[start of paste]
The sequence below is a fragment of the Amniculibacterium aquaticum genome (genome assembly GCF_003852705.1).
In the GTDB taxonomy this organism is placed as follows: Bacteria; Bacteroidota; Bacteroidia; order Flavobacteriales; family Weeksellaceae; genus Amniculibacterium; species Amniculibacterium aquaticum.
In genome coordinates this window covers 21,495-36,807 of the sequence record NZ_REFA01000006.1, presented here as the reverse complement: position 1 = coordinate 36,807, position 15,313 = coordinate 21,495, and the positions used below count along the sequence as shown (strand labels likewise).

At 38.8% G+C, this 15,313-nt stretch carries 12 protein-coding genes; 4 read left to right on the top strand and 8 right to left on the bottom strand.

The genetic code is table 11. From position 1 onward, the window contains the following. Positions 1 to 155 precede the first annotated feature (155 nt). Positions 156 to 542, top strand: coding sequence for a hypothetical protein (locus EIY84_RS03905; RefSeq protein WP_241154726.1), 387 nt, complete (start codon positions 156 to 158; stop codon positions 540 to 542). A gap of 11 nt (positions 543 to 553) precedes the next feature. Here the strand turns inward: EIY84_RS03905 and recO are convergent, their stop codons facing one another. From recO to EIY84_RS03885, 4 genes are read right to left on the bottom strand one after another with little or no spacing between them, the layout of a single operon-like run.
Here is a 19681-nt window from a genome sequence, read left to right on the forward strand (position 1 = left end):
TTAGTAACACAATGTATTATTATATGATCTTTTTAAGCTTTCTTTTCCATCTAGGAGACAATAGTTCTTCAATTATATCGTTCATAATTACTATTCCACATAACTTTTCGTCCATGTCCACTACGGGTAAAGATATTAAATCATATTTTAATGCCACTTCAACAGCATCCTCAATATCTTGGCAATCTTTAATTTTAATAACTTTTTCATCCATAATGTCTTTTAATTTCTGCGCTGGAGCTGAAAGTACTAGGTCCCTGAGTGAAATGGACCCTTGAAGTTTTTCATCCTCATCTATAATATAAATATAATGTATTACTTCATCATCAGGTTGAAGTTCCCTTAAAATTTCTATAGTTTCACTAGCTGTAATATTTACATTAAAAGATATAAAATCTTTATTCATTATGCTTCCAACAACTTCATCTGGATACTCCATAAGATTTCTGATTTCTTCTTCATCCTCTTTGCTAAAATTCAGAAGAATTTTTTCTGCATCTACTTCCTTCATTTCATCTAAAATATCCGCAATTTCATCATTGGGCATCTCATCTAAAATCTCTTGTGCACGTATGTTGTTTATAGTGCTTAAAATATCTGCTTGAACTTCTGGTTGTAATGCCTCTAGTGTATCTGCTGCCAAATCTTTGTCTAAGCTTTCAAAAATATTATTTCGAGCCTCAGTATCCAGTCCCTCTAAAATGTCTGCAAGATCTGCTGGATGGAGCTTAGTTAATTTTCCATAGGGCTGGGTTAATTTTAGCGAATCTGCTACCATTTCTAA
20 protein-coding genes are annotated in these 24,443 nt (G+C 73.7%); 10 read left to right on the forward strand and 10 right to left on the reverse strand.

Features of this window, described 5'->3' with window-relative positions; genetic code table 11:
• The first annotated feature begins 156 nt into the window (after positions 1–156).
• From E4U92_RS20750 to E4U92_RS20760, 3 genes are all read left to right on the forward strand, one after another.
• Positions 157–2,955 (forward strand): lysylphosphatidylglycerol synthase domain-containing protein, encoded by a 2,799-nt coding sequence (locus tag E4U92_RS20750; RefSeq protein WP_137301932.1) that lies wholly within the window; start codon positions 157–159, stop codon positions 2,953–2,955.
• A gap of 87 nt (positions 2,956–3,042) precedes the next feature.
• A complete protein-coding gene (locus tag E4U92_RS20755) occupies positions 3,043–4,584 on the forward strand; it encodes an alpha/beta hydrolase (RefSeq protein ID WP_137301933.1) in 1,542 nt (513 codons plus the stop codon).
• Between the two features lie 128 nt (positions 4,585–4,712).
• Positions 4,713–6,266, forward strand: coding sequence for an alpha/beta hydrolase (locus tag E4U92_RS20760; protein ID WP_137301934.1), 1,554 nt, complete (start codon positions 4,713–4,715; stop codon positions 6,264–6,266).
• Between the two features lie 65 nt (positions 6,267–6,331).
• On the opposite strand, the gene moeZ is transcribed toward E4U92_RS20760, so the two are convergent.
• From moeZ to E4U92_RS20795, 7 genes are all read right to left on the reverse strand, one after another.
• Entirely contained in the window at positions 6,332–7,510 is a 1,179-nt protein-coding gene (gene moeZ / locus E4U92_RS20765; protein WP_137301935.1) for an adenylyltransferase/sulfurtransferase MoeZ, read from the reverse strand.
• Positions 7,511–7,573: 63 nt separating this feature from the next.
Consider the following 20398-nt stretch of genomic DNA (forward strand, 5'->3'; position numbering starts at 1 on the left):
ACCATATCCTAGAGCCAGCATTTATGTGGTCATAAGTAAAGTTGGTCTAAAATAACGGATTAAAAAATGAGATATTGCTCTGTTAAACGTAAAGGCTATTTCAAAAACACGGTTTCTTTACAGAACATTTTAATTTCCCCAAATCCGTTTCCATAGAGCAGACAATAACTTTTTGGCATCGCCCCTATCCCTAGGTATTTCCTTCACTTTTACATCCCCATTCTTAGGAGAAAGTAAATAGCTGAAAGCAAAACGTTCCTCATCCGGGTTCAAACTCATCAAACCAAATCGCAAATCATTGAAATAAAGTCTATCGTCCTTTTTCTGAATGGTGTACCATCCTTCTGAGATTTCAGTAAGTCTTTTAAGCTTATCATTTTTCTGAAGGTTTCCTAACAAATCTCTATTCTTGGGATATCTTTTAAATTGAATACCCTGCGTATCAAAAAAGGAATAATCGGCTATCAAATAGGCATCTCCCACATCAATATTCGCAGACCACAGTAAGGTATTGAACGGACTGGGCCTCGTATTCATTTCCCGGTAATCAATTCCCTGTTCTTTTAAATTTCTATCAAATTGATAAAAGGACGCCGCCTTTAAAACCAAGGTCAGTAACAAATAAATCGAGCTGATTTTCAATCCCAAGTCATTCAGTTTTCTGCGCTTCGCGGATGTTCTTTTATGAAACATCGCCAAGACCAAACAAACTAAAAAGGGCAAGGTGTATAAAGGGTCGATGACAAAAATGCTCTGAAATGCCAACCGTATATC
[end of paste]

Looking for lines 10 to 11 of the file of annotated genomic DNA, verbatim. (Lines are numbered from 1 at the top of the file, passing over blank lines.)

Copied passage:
• The first annotated feature begins 156 nt into the window (after positions 1–156).
• From E4U92_RS20750 to E4U92_RS20760, 3 genes are all read left to right on the forward strand, one after another.